Pro-Palestine note was hostile

Pro-Palestine note was hostile

To the editor: 

Regarding the letter entitled “Amplify Gaza voices, not an upset diner” by Boyd Walker in the January 18 Alexandria Times, I agree with the writer’s opinion about the weighting and placement of the story about an unprovoked, inappropriate and hate-based message written by a restaurant server and delivered to a patron. 

Noteworthy as it may have been, I agree that there were probably other things going on in Alexandria that week that could have appeared in that story’s front-page placement. Next, the writer focused the core of his letter on the issue of free speech within the context of the Hamas/Israeli conflict – certainly a complex topic – and that’s fine, but I feel urged to respond with additional points that the writer appears to ignore. 

As important as free speech is to the core of the American democracy – and I have lived in some countries where free speech is sharply curtailed, and I’ve have seen the effects of that curtailment – it is clear that there have to be limits on free speech if we are to survive as a civil society. We do not have the right to falsely shout “fire” in a crowded theater and we do not have the legal right to engage in such things as hateful, threatening and inciteful speech. It is naïve to believe that an unprovoked message from a pro-Palestinian server to a Jewish patron would not be perceived as a hostile one. 

The courts have been active on the issue of free speech, but Walker does not seem to accept the fact that there must be limits on hateful, threatening and inciteful speech and that there must be consequences for violating those limits. Yes, it’s a difficult topic to define and enforce, but doing so is one of the responsibilities of the legal system, as we see regarding the perpetrators of the Jan. 6, 2021, attack on the U.S. Capitol. 

The author also discusses and criticizes the recent actions being taken by the Israeli government, but nowhere in his letter does he mention Hamas or its intentionally murderous and terrorist attacks in October which precipitated the current crisis. Shouldn’t he at least have mentioned that rather vital fact, instead of suggesting that Israel’s actions simply took place without cause?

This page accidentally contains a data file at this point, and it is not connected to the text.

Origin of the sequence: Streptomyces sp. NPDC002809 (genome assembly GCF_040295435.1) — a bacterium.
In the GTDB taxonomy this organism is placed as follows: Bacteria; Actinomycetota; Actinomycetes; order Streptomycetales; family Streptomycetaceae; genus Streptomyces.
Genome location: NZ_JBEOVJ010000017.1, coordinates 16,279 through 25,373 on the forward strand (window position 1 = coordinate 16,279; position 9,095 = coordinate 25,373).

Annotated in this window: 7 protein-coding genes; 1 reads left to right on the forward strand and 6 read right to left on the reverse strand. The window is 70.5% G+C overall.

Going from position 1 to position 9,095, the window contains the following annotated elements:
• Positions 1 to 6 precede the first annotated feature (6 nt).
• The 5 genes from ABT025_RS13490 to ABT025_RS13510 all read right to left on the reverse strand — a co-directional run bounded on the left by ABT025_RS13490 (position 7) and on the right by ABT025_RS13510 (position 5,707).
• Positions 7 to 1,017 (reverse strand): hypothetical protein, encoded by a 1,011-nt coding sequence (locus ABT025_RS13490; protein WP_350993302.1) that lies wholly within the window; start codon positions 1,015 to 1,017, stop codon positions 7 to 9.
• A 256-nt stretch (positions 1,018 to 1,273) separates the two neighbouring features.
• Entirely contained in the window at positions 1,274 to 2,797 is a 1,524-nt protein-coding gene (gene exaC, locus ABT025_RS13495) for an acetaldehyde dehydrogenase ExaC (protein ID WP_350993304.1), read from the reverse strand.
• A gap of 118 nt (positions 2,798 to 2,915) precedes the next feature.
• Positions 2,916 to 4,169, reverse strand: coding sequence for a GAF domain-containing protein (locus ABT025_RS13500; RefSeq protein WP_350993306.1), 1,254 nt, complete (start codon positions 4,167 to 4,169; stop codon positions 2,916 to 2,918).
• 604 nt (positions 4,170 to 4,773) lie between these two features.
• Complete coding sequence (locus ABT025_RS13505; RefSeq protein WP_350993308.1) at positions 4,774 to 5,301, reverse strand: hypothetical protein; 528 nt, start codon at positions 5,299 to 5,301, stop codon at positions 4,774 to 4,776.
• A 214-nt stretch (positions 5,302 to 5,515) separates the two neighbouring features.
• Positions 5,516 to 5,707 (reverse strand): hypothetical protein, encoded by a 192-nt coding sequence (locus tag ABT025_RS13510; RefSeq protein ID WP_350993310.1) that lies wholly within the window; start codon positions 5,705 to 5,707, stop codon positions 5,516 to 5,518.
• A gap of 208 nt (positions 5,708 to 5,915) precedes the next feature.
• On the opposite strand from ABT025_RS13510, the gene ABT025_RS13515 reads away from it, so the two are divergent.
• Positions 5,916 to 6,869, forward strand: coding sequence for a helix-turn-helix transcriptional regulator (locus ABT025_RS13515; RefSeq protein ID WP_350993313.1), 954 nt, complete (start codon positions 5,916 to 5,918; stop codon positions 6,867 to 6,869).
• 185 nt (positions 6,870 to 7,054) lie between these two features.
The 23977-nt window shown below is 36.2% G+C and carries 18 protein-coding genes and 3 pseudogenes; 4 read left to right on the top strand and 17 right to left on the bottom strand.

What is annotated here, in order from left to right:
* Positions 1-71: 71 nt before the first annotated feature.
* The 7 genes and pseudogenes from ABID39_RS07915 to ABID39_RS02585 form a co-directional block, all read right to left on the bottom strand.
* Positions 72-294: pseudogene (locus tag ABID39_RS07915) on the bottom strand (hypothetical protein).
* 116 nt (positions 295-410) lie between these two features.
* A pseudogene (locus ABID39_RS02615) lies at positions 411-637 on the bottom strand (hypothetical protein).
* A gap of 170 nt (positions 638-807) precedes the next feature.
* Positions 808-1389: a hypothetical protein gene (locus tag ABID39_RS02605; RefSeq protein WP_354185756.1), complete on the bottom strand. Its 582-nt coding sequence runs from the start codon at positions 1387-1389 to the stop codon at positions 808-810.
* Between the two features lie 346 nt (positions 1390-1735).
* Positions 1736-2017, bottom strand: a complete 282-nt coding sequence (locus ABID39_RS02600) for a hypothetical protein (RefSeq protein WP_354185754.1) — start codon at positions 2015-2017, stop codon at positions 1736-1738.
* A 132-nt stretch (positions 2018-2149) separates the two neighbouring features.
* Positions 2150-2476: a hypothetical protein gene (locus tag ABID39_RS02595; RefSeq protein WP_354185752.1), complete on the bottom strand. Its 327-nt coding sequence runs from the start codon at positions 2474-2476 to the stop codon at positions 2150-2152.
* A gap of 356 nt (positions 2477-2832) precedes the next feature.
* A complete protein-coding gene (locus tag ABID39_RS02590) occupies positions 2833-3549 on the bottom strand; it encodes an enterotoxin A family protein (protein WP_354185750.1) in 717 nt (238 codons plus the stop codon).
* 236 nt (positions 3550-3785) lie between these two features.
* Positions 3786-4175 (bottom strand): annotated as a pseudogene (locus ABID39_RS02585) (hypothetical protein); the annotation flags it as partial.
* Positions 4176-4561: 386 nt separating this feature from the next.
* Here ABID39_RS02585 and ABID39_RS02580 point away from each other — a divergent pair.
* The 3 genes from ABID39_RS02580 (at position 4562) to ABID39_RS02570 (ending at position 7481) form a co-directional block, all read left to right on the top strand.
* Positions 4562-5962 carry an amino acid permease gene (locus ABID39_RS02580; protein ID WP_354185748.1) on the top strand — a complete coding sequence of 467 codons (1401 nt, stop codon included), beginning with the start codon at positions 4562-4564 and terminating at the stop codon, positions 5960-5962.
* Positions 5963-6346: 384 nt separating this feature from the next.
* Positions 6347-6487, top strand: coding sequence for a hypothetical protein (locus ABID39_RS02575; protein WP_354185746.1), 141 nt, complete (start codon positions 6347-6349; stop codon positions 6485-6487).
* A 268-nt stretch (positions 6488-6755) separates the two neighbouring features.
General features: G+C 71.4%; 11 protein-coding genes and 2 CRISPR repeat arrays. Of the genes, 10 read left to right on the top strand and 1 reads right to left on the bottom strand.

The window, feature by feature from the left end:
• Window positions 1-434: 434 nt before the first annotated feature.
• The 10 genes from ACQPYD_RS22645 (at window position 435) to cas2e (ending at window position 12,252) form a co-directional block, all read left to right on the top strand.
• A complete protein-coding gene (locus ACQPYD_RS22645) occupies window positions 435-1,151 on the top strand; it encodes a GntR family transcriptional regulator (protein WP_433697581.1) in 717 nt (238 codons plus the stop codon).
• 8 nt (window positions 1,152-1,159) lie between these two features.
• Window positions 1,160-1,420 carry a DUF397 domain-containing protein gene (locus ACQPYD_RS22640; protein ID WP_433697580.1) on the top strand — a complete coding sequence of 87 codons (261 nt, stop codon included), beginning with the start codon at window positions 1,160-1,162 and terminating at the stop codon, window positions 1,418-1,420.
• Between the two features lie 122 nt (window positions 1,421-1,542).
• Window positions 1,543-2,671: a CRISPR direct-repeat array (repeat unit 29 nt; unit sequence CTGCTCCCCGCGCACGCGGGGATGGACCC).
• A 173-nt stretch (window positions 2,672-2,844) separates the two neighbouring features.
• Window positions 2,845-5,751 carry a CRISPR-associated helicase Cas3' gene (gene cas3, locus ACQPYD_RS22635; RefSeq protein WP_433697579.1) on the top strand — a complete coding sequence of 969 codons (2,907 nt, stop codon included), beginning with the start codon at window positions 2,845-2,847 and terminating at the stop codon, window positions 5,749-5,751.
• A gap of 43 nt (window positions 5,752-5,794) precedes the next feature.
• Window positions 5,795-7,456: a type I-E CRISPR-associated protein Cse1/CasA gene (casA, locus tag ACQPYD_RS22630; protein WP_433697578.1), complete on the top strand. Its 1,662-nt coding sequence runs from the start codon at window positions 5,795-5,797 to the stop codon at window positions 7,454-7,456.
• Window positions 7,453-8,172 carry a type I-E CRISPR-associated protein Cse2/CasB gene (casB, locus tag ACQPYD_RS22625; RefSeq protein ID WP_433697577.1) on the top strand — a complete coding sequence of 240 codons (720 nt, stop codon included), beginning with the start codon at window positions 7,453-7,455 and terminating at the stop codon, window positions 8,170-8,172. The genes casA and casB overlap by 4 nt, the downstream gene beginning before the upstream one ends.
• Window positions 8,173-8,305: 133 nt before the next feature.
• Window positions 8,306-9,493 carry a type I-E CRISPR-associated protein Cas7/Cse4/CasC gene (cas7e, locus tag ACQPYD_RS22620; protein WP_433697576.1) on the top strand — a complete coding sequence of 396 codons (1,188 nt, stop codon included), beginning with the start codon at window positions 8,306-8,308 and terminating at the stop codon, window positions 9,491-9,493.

And in decrying the certainly regrettable damage done in Gaza and saying that “the whole world should be concerned,” couldn’t he also have been more geographically specific, by stating that the oil-rich countries in that region – which don’t seem committed to taking in refugees or supplying substantial assistance in food and medical care – certainly have the cumulative wealth to readily eradicate poverty there and to rehabilitate Gaza? 

Doesn’t he think that the countries in that part of the world have a priority interest in, and the necessary resources, to do so? 

The current crisis between Israel and Hamas, tragically, is certainly not a new one, regardless of the simplistic solutions offered by critics. To the Jewish people, antisemitism and efforts to eradicate the religion and its followers have their origins in long history, including the Crusades of the Middle Ages, the Spanish Inquisition and the countless European state-and-church-led acts which stripped Jewish people of their legal, citizenship and property rights – and, of course, the Holocaust along with the 1948, 1967 and 1973 wars. The list goes on and on. Cumulatively, these events provided the impetus for the formation and maintenance of the state of Israel, which has become the symbol of the Jewish religion worldwide. 

And a final point: Certainly, any one nation’s leaders can be criticized, but from the Jewish perspective, when many critics – whether they acknowledge the notion or not – are attacking or demonizing Israel, we believe that they are, in fact, attacking the Jewish religion per se, and are merely hiding their antisemitism behind a geo-political cloak. 

Demonizing Israel is increasingly just a dog-whistle for antisemites. Jewish people comprise less than 2.5% of America’s population, and certainly, within this small number, there are lots of different views on Israel, but to most of us, one fact stands out among all others: Israel’s neighbors can lose any number of wars, and they can regroup and come back for more, but Israel can lose only once. 

Organizations like Hamas and their sponsors will always pose a mortal danger to the population and state of Israel, unless they are gone. 

-Stephen Leeds,